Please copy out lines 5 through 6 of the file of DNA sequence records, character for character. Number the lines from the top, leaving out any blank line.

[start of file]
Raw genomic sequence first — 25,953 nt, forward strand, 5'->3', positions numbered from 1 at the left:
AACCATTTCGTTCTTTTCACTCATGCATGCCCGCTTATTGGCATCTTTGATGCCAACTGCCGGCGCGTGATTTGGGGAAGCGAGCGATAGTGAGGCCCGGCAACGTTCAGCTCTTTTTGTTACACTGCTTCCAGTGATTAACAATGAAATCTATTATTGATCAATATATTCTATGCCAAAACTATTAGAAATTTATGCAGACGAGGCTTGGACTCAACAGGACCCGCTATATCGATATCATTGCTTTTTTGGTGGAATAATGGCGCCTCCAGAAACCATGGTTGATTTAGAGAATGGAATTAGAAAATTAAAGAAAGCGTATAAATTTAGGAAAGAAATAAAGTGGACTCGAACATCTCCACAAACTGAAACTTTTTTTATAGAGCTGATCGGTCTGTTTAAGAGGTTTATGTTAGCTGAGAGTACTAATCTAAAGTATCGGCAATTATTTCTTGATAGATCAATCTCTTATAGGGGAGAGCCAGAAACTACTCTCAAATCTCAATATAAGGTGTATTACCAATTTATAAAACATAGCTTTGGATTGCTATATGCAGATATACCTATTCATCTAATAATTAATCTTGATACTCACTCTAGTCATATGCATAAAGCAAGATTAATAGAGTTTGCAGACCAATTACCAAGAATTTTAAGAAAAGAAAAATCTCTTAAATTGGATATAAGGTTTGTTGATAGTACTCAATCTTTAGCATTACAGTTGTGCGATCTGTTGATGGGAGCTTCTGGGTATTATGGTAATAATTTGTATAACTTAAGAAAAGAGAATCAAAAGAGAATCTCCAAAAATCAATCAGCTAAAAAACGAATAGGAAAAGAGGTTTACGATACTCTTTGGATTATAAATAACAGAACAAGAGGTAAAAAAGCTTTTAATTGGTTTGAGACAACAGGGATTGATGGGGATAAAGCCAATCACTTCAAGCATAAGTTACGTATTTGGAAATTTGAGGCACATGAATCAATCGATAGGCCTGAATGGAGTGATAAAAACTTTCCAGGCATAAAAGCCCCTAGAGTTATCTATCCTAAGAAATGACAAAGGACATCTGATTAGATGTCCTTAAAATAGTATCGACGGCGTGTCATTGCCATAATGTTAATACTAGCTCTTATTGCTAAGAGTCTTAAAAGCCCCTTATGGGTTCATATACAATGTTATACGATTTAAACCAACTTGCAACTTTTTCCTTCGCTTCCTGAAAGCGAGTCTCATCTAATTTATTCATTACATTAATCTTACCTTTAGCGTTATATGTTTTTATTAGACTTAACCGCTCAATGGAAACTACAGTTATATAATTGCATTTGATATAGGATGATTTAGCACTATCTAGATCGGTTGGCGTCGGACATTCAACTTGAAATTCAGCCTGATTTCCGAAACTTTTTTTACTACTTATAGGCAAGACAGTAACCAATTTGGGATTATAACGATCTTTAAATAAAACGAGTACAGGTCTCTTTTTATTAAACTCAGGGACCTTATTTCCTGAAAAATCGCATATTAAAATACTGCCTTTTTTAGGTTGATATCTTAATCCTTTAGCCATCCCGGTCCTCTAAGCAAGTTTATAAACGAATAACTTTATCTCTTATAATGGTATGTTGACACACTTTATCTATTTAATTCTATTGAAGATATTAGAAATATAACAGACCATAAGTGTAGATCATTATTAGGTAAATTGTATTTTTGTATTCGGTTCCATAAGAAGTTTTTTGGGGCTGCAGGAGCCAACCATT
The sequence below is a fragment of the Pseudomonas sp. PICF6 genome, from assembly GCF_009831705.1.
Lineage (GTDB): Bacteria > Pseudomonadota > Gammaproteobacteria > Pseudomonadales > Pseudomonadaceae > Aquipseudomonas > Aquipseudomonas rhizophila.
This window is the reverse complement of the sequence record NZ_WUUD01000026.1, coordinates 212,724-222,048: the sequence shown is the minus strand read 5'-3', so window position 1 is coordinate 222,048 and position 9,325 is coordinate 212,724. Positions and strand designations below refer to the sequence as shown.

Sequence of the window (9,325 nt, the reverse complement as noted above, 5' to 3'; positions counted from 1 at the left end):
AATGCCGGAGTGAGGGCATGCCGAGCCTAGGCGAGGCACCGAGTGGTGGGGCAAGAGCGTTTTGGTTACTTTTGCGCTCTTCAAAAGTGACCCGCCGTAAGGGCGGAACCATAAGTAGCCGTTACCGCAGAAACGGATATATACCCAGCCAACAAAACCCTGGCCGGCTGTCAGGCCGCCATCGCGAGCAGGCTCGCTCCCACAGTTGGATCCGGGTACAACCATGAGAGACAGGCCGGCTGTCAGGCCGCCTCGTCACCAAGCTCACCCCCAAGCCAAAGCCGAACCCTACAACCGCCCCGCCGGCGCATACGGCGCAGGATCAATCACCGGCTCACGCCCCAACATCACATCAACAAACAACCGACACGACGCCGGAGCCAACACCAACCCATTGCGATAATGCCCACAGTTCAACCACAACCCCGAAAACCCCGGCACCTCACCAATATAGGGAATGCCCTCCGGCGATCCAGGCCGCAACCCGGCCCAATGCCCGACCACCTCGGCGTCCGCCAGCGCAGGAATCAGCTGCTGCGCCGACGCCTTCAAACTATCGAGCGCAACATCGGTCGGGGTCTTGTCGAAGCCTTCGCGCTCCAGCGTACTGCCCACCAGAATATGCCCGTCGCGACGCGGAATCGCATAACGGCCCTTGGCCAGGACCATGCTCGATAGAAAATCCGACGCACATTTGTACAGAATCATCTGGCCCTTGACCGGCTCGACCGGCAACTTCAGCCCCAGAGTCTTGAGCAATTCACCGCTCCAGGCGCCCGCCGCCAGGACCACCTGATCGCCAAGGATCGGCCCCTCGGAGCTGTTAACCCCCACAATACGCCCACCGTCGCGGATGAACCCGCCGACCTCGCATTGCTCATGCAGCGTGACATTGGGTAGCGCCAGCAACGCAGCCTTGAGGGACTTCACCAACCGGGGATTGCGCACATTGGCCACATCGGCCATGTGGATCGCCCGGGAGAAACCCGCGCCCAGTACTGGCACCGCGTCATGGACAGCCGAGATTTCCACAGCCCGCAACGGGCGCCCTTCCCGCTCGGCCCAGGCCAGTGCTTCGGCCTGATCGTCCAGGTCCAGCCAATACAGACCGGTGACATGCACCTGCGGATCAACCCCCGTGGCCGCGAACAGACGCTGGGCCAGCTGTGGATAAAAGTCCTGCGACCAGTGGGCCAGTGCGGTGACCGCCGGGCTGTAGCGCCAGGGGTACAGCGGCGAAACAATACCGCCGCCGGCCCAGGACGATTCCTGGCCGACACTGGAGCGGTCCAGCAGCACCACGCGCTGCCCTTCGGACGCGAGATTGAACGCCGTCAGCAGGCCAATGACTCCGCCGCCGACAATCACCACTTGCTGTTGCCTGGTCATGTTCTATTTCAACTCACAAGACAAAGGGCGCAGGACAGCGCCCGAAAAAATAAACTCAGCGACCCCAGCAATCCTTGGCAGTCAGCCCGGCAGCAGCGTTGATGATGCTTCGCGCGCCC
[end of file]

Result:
This window is the reverse complement of the sequence record NZ_WUUD01000026.1, coordinates 212,724-222,048: the sequence shown is the minus strand read 5'-3', so window position 1 is coordinate 222,048 and position 9,325 is coordinate 212,724. Positions and strand designations below refer to the sequence as shown.

Sequence of the window (9,325 nt, the reverse complement as noted above, 5' to 3'; positions counted from 1 at the left end):